Personality conflicts cannot come into play when assigning. Whether you like or dislike an official is immaterial. Are they capable of handling the level of game that you are assigning? Are you giving them the opportunity to advance, if warranted? If they call you and ask for an assessment of their abilities, give them an honest answer based on your observations and the feedback directed to you by board members or senior officials. Be honest and at the same time be as unbiased as you can. Give them what they need to work on, and give them positive points. Keep good records of reports about officials, especially complaints from school or league administrators. Share those with the official, without naming names, to let them know that is serious, and you want them to work on improvement.
5. Be approachable.
The members need to know you are working for them. They need to know they can call you and discuss an assignment, a game situation that went awry or a personal issue. They shouldn’t have to be worried about their schedule being in jeopardy. The members also need to know the absolutes. The items I require of our officials are simple:
A. Be accurate in your availability. If you’re not sure, you’re not available.
B. Check the schedule when published, and let me know right away if you can’t do the assigned games. Everyone should work rec, youth, C and JV, even varsity officials. For training purposes, we assign all high school ball as three-crew, if we have enough officials available. We use our varsity officials as trainers during the C/JV games, giving immediate feedback to the younger/newer officials.
6. Be available.
Be available to devote an immense amount of time during the season to assigning. Make sure your spouse and family buy in. Be available to field calls from coaches, administrators and officials at almost anytime. Be available to watch games and offer positive feedback to aspiring officials. Watching games allows you to better assess the capabilities and attitudes of your officials. Attitude incorporates everything from work ethic, loyalty to the association, showing up on time and at the right gym, being a great partner, self evaluation and constantly striving to be better.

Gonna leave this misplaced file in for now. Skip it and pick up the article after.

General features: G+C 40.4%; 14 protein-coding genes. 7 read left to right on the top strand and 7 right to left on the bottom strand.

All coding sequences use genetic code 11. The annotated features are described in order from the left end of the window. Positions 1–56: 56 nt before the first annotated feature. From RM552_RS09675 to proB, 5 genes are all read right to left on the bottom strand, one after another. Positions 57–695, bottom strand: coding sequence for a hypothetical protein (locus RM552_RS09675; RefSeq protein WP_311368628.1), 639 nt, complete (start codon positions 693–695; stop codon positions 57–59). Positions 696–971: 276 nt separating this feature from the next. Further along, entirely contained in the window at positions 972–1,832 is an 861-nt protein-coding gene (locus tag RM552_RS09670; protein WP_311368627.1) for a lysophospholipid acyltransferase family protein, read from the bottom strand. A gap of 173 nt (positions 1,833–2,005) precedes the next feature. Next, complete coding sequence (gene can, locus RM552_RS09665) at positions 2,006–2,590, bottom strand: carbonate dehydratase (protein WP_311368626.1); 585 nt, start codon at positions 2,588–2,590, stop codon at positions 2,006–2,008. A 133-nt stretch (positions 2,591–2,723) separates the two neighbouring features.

Assigning isn’t for everyone. It’s like being parent, friend, confidant, father confessor and most of all babysitter all rolled into one. As with most jobs, 10 percent of the people will cause 90 percent of the problems. You have to be persistent to “gut it out.” You get paid, but like good officials, you can’t be doing it just for the money. You have to be passionate about it, and want to do your best. If you’ve agreed to do it, tackle it with all the gusto you can manage. There are a lot of headaches, but there are a lot of rewards. Watching younger officials advance because of your training, or giving them opportunities to officiate higher level games is a thrill. Remember where you came from, how you got to where you are, and give back.
This article is for informational purposes only and is not legal advice.